What Types of Careers Can I do with a Degree in Chemistry?
A Bachelor of Science in Chemistry is far more than a badge of academic achievement. It’s also the foundation for a number of health science careers. Specialized training in medical and laboratory sciences often takes place at the post-baccalaureate or graduate level.
In order to get a slot in a competitive program, a person needs the right academic background; there may be a long list of natural science prerequisites. Some careers, both in the clinic and in the laboratory, are especially well suited for a person with a chemistry degree. Here is a look at some of the hottest healthcare careers for chemistry majors, in both direct care and laboratory settings.
Medical Laboratory Scientist
Laboratory science is a classic career choice for chemists. Medical laboratory scientists prepare and analyze medical specimens and report their findings. Samples may be analyzed for anything from lipids or viral count to alterations in DNA or RNA. Some laboratory scientists advance to develop protocols or participate in research. Laboratory scientists often have a post-baccalaureate education, entering NAACLS-accredited clinical laboratory science programs with a biology or chemistry major. It is possible to earn multiple certifications; a chemistry major might end up becoming both a Medical Laboratory Scientist and a Technologist in Chemistry. It’s not necessary to complete two educational programs for these related roles.
Another possibility is to become a pathologist assistant. This is a separate track and entails completion of an NAACLS-accredited PA program. Forensic science represents yet another career choice. Forensic scientists also analyze samples; unlike other laboratory scientists, they focus on materials collected from a crime or accident scene. Samples may consist of human tissue or of other materials picked up at the crime scene.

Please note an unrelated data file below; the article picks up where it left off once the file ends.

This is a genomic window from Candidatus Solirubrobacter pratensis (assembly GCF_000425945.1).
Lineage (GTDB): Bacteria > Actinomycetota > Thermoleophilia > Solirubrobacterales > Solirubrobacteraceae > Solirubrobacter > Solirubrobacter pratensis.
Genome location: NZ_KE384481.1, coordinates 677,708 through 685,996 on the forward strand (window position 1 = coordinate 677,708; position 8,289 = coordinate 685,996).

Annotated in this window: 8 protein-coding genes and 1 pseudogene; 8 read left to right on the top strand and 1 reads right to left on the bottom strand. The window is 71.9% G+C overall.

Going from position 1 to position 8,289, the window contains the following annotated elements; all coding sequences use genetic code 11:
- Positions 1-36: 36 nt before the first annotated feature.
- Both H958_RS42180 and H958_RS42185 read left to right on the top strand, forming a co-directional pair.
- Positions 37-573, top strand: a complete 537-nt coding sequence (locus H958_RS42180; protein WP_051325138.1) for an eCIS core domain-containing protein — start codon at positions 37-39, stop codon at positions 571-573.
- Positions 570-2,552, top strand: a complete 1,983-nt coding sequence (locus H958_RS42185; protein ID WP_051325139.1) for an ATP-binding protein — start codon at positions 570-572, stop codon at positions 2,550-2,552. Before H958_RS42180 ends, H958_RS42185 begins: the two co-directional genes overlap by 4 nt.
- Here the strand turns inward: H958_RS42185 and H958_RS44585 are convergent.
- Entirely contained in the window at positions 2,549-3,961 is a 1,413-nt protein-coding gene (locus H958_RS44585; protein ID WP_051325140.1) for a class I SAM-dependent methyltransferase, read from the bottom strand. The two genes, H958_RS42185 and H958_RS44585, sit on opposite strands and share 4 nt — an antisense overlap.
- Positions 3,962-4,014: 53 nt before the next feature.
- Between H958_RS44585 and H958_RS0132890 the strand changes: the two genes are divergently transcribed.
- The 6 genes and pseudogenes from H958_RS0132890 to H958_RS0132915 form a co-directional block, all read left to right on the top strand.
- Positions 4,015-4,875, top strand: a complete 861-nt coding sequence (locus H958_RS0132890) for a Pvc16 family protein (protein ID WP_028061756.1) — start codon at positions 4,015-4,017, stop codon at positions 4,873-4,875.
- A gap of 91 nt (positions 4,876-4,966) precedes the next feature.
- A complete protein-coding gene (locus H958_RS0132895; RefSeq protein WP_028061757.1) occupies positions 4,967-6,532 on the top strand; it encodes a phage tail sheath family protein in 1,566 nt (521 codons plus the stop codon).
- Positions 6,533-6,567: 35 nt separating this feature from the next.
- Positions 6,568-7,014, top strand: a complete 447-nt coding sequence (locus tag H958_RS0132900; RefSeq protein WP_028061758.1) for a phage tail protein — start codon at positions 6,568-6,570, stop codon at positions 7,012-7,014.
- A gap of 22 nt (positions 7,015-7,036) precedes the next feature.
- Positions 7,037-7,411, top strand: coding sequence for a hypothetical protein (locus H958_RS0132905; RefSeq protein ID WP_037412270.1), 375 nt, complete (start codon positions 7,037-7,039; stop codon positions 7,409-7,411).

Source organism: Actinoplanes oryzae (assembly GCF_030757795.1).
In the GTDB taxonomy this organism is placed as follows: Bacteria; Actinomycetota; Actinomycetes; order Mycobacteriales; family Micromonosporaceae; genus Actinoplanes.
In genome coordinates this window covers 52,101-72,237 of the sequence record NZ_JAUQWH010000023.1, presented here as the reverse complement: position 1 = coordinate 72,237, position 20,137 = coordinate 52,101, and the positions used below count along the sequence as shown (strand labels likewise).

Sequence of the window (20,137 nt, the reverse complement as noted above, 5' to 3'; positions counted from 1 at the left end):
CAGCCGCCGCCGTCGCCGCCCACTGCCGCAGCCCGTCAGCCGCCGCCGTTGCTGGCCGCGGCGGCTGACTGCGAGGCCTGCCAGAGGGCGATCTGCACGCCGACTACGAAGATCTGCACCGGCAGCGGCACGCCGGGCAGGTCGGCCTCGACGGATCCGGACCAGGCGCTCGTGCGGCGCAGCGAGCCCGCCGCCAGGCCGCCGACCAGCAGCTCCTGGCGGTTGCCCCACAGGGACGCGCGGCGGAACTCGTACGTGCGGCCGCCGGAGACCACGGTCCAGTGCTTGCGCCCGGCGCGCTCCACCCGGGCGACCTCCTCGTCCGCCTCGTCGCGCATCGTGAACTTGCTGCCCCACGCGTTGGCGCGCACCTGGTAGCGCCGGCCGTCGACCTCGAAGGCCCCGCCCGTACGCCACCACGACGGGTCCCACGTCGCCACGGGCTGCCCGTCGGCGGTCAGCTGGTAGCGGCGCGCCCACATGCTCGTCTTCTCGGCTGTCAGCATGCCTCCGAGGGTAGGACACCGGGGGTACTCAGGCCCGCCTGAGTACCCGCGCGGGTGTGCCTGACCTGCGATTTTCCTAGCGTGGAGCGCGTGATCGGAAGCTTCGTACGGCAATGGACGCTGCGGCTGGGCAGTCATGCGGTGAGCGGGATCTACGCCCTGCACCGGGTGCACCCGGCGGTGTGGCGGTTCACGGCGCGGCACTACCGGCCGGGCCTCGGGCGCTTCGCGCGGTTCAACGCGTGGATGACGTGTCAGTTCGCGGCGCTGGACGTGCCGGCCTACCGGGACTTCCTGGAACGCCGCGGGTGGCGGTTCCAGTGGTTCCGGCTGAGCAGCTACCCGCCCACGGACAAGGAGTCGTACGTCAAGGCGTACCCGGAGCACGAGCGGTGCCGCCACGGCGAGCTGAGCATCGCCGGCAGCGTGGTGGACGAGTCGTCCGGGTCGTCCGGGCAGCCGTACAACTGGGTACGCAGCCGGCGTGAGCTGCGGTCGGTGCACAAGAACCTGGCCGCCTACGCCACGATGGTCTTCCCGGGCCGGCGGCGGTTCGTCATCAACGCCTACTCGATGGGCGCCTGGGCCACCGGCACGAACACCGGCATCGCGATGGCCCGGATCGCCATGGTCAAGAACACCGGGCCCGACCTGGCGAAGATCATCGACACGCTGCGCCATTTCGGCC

There is also demand for biomedical chemists working at the graduate level. Original research generally requires a PhD or similar level of education, but those with lower levels of education can work in an assistive role; biomedical internships are available at virtually every level. PhD biomedical chemists research many of the same things that MDs do. The main difference is that they don’t apply their knowledge to patient treatment. Learn more about Biomedical Chemists.
Industrial Hygienist or Toxicologist
Industrial hygienists apply scientific knowledge to evaluate and improve workplace safety. Chemistry is among the preferred majors for post-baccalaureate or graduate study in the field. Those considering this path can turn to the American Board of Industrial Hygiene for certification information. Learn more about Industrial Hygienists and Toxicologists.
Physician assistants, or physician extenders as they’re sometimes termed, carry out many duties that used to be reserved for MDs. They typically enter competitive master’s programs with a BS in a healthcare or a science related field. The admission process is selective and generally requires clinical experience as well as academic aptitude. Requirements vary. In some cases, a stint as a certified nursing assistant is sufficient to show you have what it takes. Learn more about Physician Assistants.
Veterinary science is not for everyone, but those who have the passion and dedication will find that their undergraduate chemistry degree serves them well. Veterinary school admission is academically competitive, and high scores in chemistry classes can tip the balance in your favor. It is common for veterinary schools to require 32 – 36 semester hours of science prerequisites. There is typically a higher chemistry requirement even than a biology one.
Veterinary schools typically turn away more students than they admit, however. In order to be a strong candidate for veterinary school, you’ll also need some related experience. You might consider volunteering at a clinic or animal shelter. You might also try looking for a paid position as veterinarian assistant. Learn more about Veterinarians.